The Business of Landscaping in a Drought

Richard Cohen is adapting his landscaping design business to include projects that require less water.
1:36 | 04/07/15

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Transcript for The Business of Landscaping in a Drought
We suck they'll and I properties we have. Things that don't take a lot of water once they get established. Richard Cohen points to a changing landscape. He's overseeing more projects that require less grass more drought tolerant plants more hard skate. With the governor's order to cut back on water by 25%. He says it means having to adapt even more for business need to try to counsel our clients that. We need to design landscapes that need less water something these new homeowners kept in mind at their design most of the back to cement. So we don't have to worry about that inlet near a ranch drip irrigation and native plants recently replaced grass median. Officials say they expect to save two billion gallons of water a year. Several thousand dollars saved and that doesn't count lowered labor costs you don't have crews coming through and in Moline and in things like that much much easier plants and maintain. On an ongoing basis Cohen says the drought is creating business opportunities. As more people replace grass with artificial turf and water dazzling landscapes with something more efficient. But I think there's going to be east so much opportunity to change all these old landscapes over. That it's going to be a long time before we feel I mean severe pinch on business he adds companies that don't change could suffer those people are gonna have to be brought up to speed they're gonna have to start going to seminars and classes in order to learn. It's gonna sort of force them to either get better at their command and up out of business.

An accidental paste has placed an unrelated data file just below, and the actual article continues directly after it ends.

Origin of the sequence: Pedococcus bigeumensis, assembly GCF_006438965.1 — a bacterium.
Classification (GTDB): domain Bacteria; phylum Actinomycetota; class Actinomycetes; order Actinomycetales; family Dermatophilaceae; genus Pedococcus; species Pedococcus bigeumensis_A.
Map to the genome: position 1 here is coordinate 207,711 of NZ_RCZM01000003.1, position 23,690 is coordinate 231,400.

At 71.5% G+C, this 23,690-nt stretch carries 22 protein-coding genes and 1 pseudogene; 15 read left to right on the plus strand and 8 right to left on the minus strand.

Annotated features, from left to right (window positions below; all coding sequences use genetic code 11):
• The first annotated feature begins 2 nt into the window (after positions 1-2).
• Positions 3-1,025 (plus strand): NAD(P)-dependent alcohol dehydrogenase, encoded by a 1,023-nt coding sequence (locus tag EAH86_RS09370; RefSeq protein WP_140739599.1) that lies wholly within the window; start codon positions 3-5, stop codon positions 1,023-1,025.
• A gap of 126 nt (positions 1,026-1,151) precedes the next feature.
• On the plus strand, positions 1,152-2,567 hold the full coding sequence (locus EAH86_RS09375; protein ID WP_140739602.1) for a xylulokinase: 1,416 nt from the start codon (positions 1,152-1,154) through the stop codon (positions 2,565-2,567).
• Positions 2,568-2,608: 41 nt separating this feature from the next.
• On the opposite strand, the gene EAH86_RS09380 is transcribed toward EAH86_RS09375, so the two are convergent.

This transcript has been automatically generated and may not be 100% accurate.

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